The developer of the Auvi-Q, a previously failed competitor to the EpiPen, will bring back the “talking” epinephrine auto-injector to the market in the first half of 2017, amid public backlash against EpiPen maker Mylan.
Richmond, Va.-based Kaléo, plans to redevelop the product after terminating its licensing agreement with France-based Sanofi in February. Sanofi recalled the Auvi-Q in 2015 after it repeatedly delivered inaccurate doses to patients, and the product never returned to the market.
The Auvi-Q, which was launched by Sanofi in January 2013, has a voice prompt system that talks its user through the process of delivering epinephrine in a manner somewhat similar to the EpiPen. Since the downfall of the product, privately held Kaléo has developed a similar device that delivers naloxone, the emergency drug that can temporarily reverse the effects of opioid overdoses.
The Auvi-Q is an innovator drug, not a generic version of the EpiPen, which is designed differently. Mylan didn't return a request for comment.
Kaléo says it conducted a manufacturing assessment and has invested in new technology and quality systems to ensure that the device works as it should. The product is made on a robotic assembly line that is entirely automated and includes over 100 quality checks for each product, the company said.
In its announcement Wednesday, Kaléo acknowledged the “access and affordability challenges” that EpiPen patients have encountered, and said it is working with wholesalers, insurers, pharmacies and pharmacy benefit managers to ensure that patients have affordable access. A lack of serious competition to the EpiPen has allowed Mylan to continually increase its prices to the current list price of $608.
Kaleo CEO Spencer Williamson said in a statement that the company isn't yet ready to release information about the Auvi-Q's cost, but will be implementing a “comprehensive access program.” Williamson also said that it has taken significant steps to ensure that the product works properly.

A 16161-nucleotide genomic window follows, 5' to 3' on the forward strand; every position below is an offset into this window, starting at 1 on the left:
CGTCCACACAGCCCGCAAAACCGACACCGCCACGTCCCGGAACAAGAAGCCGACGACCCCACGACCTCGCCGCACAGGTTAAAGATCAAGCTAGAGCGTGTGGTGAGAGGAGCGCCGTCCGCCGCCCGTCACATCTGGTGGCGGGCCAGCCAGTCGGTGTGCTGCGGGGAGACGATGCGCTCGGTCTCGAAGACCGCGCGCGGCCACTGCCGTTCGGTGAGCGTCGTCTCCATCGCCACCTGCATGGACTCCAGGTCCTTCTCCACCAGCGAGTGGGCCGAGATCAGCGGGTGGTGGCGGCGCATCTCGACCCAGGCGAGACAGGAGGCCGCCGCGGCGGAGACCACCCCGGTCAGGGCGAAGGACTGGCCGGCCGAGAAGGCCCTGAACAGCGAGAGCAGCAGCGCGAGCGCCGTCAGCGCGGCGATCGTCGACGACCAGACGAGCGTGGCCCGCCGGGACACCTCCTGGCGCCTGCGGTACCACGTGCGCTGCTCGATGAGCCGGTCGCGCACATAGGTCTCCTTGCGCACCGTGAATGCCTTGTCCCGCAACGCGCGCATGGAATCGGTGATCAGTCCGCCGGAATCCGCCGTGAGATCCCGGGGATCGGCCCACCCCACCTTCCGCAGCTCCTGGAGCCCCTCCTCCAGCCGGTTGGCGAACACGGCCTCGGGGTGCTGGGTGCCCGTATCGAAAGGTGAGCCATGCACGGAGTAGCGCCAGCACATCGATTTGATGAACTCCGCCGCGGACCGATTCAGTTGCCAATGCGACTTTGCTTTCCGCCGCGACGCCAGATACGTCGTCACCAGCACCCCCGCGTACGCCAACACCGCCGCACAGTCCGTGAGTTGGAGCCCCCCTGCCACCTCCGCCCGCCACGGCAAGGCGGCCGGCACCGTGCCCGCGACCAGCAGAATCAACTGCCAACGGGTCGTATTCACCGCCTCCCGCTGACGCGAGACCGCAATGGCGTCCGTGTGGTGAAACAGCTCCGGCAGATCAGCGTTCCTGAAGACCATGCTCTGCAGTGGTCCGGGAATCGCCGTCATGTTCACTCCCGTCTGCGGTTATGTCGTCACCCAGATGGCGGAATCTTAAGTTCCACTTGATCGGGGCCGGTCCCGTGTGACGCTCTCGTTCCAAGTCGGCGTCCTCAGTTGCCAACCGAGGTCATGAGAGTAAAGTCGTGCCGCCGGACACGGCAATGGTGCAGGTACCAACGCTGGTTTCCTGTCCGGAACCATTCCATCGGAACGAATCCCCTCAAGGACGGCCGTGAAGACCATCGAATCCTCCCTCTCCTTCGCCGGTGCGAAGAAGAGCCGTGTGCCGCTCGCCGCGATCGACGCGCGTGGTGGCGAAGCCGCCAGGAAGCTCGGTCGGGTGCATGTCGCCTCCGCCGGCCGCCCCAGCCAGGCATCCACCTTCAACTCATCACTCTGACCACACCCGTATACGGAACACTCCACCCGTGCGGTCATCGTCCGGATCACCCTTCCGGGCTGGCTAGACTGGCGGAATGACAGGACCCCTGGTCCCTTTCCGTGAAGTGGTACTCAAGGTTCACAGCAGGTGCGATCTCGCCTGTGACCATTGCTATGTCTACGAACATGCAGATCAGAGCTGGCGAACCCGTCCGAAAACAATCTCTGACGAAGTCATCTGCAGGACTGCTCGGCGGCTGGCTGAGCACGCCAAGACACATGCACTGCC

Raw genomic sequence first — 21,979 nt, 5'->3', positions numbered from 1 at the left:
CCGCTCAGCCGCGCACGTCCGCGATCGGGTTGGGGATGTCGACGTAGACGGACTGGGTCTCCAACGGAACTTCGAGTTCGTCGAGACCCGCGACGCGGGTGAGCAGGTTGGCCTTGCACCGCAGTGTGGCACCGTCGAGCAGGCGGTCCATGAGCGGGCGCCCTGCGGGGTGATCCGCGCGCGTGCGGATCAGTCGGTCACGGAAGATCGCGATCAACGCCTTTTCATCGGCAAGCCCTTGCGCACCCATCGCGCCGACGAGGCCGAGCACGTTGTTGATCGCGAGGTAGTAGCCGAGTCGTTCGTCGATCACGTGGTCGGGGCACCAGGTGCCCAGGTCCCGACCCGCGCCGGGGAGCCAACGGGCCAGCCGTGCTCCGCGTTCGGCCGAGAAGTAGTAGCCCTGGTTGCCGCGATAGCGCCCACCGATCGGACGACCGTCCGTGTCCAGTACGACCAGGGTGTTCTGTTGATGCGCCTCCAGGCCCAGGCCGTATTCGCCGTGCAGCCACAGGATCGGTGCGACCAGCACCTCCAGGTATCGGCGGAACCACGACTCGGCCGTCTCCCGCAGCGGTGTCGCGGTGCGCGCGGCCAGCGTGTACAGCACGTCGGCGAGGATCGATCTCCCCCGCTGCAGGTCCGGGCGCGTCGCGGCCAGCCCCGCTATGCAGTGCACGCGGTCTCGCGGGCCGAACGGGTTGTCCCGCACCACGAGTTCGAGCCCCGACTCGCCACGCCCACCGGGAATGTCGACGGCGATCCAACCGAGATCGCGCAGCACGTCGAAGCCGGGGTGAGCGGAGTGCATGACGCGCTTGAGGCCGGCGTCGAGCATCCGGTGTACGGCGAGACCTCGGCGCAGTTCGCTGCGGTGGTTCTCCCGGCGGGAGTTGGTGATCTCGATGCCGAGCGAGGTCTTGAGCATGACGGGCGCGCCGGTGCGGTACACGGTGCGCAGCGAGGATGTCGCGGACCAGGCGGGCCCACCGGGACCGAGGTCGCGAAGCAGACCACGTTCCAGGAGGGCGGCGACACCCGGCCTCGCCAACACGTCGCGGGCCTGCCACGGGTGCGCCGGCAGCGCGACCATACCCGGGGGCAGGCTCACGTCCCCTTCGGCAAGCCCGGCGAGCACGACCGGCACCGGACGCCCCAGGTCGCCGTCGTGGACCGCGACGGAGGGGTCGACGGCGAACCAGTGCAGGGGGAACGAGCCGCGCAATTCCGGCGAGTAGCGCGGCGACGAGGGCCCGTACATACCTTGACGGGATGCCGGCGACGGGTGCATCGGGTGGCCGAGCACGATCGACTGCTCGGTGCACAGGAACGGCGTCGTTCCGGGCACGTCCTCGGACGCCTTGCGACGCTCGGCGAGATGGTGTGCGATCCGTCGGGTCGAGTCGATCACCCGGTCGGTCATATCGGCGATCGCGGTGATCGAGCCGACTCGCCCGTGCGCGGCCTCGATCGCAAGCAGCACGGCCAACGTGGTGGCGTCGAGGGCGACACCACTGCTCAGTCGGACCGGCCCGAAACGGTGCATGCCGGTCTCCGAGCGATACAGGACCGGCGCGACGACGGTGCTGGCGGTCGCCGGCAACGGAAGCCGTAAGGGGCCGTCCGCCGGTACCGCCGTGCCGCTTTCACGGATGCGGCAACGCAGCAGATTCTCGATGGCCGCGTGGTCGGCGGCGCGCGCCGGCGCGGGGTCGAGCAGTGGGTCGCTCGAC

“Every component built into each AUVI-Q has an identifier and is tracked throughout the manufacturing process,” Williamson said. “We are committed to the highest quality manufacturing processes and systems and want to make sure that our product works every time.”
The need for 100% reliability in the event of an anaphylactic attack is a major reason why other manufacturers have failed to compete with EpiPen or have been dissuaded from entering the market.
Mylan stock dropped 1.5% to about $38.09 a share following the news Wednesday morning, but later rebounded slightly. Media reports suggest that Auvi-Q had about a 10% market share when it was available to patients.
Israel-based Teva Pharmaceutical Industries has been trying to get approval from the Food and Drug Administration for a generic version of the EpiPen, but so far as been unsuccessful, in part due to Mylan's petitioning against the product. Following public backlash about its pricing strategies, Mylan has expanded its discount programs and pledged to introduce a generic version.